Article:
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I am interested in the perceptual processes that guide movement. My experiments are all behavioural by nature, typically the participant is provided with a stimulus (such as a touch) and reports on what they feel through various methods (such as pointing). I conduct experiments on touch localization, body representations, and the sense of heaviness. I am interested in contributing to research on other proprioceptive topics, in particular the senses of body ownership and agency. In the future I would like to investigate how our perceptual experience remains stable even with changes to the size and shape of our body and the dynamics of our surrounds.
DAVID KENNEDY Research Assistant
SIOBHAN DONGÉS Postdoctoral Fellow
MATTHEW JONES PhD student
DR JESSICA D’AMICO Research Officer
A reliable mechanism to predict the heaviness of an object is important for manipulating an object under environmental uncertainty. Recently, Cashaback et al. (Cashaback JGA, McGregor HR, Pun HCH, Buckingham G, Gribble PL. J Neurophysiol 117: 260-274, 2017) showed that for object lifting the sensorimotor system uses a strategy that minimizes prediction error when the object's weight is uncertain. Previous research demonstrates that visually guided reaching is similarly optimized. Although this suggests a unified strategy of the sensorimotor system for object manipulation, the selected strategy appears to be task dependent and subject to change in response to the degree of environmental uncertainty.
We investigated the influence of motion context on tactile localization, using a paradigm similar to the cutaneous rabbit or sensory saltation (Geldard FA, Sherrick CE. Science 178: 178-179, 1972). In one of its forms, the rabbit stimulus consists of a tap in one location quickly followed by another tap elsewhere, creating the illusion that the two taps are near each other. Instead of taps, we used position of a halted brush and instead of distance judgment, localization responses. The brush moved across the skin of the left forearm, creating a clear motion signal before and after a rabbitlike leap of 10 cm (at 100 cm/s). Three before-and-after velocities (7.5, 15, or 30 cm/s) were used. Participants (n = 13) pointed with their right arm at the felt location of the brush when it halted either 1 cm before or after the leap. These stops were 12 cm apart, but distances computed from localization responses were only 5.4, 6.5, and 7.5 cm for the three velocities, respectively (F[2,11] = 15.19, P = 0.001). Thus the leap resulted in compressive position shift, as described previously for sensory saltation, but modulated by motion velocity before the leap: the slower the motion, the greater the shift opposite to motion direction. No gap in stimulation was perceived. We propose that velocity extrapolation causes the position shift: extrapolated motion does not have enough time to bridge the real spatial gap and thus assigns a closer location to the skin on the opposite side of the gap.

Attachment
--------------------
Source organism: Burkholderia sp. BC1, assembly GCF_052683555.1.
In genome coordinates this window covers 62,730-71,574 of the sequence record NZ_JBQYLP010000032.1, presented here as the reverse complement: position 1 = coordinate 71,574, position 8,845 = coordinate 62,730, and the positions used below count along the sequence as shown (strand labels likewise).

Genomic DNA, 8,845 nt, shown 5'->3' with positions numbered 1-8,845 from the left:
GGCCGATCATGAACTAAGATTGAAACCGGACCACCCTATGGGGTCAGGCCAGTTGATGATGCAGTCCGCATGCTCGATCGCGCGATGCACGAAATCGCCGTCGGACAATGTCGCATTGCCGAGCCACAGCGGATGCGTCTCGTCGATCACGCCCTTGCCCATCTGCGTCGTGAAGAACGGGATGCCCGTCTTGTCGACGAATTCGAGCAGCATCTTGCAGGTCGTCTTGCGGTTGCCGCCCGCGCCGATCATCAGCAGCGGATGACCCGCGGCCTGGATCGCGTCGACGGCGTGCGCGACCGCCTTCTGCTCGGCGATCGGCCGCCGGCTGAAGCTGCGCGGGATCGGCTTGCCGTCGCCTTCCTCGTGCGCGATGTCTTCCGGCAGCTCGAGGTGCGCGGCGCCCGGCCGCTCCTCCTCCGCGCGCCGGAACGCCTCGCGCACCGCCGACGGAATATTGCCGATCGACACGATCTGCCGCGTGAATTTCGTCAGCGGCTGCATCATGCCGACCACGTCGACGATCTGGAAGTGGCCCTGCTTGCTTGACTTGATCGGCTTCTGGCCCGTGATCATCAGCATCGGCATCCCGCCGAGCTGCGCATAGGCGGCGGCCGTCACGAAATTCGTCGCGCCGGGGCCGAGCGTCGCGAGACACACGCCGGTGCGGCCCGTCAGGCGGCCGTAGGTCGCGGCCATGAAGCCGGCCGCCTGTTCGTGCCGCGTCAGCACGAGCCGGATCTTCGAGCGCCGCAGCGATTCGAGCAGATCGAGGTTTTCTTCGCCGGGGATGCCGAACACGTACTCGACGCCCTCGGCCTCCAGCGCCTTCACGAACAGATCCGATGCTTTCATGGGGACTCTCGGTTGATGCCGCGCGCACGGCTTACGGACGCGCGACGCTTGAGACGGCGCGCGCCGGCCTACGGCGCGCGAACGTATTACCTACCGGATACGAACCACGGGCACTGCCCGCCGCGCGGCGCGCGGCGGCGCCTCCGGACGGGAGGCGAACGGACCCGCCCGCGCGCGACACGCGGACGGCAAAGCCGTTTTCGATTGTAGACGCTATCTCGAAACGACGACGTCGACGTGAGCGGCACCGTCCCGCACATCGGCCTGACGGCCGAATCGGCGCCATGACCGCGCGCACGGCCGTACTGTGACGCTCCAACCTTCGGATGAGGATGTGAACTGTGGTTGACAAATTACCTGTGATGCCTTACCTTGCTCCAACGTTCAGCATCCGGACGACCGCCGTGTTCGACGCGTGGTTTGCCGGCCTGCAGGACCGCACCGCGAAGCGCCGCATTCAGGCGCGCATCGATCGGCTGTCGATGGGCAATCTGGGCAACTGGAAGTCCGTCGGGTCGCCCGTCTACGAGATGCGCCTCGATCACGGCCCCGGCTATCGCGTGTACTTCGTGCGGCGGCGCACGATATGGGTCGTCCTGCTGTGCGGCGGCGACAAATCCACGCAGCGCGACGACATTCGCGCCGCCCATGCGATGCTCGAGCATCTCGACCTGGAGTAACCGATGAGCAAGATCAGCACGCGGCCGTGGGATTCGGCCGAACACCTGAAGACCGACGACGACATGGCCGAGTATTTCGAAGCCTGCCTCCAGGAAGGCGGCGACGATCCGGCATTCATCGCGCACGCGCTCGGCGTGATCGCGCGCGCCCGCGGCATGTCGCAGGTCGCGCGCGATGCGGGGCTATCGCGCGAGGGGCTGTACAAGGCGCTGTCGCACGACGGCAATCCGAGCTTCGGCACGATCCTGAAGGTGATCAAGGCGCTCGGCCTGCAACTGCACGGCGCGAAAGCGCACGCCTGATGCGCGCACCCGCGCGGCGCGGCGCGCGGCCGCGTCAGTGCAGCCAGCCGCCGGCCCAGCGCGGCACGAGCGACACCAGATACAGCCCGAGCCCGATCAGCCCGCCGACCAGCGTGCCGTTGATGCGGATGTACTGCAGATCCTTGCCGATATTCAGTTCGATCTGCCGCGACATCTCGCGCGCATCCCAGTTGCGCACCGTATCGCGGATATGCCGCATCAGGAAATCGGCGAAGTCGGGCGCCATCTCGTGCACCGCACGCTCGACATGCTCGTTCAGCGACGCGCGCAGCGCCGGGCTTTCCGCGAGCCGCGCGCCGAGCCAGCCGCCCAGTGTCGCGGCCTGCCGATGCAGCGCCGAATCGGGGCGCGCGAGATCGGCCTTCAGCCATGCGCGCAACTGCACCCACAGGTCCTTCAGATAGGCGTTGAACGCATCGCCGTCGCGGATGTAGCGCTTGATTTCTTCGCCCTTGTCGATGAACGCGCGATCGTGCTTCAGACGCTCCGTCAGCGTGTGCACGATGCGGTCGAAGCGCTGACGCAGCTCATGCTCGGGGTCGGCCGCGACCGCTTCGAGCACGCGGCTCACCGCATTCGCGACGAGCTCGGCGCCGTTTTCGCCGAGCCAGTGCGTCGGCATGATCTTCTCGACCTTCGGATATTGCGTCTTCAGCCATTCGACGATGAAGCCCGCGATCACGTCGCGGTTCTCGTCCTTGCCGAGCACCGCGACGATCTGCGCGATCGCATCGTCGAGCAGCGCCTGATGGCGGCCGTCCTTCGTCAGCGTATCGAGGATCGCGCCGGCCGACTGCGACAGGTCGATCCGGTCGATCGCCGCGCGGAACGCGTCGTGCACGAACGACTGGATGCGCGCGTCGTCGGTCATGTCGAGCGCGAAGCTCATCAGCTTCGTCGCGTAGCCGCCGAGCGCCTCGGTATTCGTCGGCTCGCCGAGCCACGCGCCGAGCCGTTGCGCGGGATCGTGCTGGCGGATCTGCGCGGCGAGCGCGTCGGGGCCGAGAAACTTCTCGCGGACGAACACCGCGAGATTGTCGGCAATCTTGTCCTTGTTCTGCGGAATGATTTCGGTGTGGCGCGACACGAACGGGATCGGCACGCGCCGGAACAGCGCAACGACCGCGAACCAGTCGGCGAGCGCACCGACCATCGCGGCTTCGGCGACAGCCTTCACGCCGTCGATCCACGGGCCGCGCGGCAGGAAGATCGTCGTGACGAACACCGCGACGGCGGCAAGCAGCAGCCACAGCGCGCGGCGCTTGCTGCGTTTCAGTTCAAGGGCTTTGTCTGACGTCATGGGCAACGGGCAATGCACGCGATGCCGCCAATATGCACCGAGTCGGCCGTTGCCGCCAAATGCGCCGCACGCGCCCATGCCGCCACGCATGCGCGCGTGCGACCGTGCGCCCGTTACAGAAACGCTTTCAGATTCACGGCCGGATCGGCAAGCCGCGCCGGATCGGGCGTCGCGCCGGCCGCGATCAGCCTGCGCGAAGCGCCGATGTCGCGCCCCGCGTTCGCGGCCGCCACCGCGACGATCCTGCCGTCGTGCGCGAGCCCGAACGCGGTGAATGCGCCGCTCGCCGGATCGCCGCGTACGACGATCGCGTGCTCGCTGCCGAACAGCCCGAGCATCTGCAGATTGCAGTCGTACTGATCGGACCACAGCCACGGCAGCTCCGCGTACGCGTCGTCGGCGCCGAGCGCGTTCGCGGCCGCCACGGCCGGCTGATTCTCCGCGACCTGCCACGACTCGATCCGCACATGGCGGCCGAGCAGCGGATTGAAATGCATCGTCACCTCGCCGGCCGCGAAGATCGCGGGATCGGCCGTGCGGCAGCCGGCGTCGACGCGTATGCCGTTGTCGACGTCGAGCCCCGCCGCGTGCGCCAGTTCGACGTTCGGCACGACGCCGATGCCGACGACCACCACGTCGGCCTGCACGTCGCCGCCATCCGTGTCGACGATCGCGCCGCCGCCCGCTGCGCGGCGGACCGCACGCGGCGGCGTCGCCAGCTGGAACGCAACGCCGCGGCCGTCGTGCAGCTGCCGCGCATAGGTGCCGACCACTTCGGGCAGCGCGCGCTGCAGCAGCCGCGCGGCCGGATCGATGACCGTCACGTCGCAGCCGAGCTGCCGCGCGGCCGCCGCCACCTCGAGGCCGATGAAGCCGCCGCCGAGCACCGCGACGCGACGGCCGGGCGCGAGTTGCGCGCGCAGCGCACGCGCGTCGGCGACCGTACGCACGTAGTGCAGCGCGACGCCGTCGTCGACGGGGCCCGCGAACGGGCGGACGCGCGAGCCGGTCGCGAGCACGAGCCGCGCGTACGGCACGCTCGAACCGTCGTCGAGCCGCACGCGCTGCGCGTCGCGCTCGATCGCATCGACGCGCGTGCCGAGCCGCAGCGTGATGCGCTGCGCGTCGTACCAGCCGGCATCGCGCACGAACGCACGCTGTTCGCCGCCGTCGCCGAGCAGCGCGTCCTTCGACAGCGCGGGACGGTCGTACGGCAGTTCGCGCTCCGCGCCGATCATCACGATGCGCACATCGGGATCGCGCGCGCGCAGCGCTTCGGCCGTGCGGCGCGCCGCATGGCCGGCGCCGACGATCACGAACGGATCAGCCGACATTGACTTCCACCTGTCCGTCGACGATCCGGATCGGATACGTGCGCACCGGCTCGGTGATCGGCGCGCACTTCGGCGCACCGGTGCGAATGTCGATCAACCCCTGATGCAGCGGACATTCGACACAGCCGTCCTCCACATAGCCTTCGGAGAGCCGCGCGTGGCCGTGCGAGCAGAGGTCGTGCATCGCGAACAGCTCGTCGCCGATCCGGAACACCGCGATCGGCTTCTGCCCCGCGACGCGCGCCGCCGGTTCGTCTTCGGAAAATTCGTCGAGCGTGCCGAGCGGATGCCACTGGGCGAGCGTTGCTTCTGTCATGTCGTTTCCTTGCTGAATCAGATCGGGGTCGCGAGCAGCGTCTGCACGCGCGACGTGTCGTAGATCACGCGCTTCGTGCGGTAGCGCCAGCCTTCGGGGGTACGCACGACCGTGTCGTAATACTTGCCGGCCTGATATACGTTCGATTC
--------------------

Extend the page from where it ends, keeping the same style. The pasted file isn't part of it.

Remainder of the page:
The present-day view of the neural basis for the senses of muscle force and heaviness is that they are generated centrally, within the brain, from copies of motor commands. A corollary of the motor discharge generates a sense of effort which underlies these sensations. In recent experiments on force and heaviness sensations using thumb flexor muscles, a rather different explanation has been invoked: Subjects were proposed to rely predominantly on inputs of a peripheral origin, in particular, the signals of muscle spindles. The present experiments have been carried out at the elbow joint to determine whether these new ideas apply more widely. The effects of fatigue of elbow flexor muscles have been studied in force and heaviness matching tasks using three exercise regimes, a sustained maximum voluntary contraction (MVC), a maintained contraction of 35 % MVC, and a maintained contraction of 35 % MVC combined with muscle vibration at 80 Hz. In force-matching experiments, subjects were required to contract both arms and while the reference arm generated the target force under visual control, it was matched by the indicator arm without visual feedback. During the 100 % MVC exercise, force in the exercising reference arm fell rapidly to almost a half of its original value over 90 s while force in the indicator did not fall, leading to a significant overestimation of the reference force. During the 35 % MVC exercise, subjects also overestimated the reference force and this persisted at 5 and 10 min after the exercise. When 35 % MVC was combined with vibration, the amount by which the indicator arm overestimated the reference force was significantly reduced. In heaviness matching experiments, subjects could move their arms through a small range. The reference arm was loaded with a weight, and weights were added or removed from the indicator until heaviness felt the same in the two arms. There was a small, but significant fall in the matching weight used after 100 % MVC exercise, that is, the weight held by the fatigued arm felt lighter. The 35 % exercise did not alter heaviness sensation while 35 % MVC exercise with vibration led to a significant reduction in perceived heaviness. To conclude, while the results of these experiments on elbow flexors are not as clear cut as for thumb flexors, the central effort hypothesis falls short, in a number of respects in explaining the data which are able to be interpreted in terms of a peripheral afferent contribution to the senses of force and heaviness.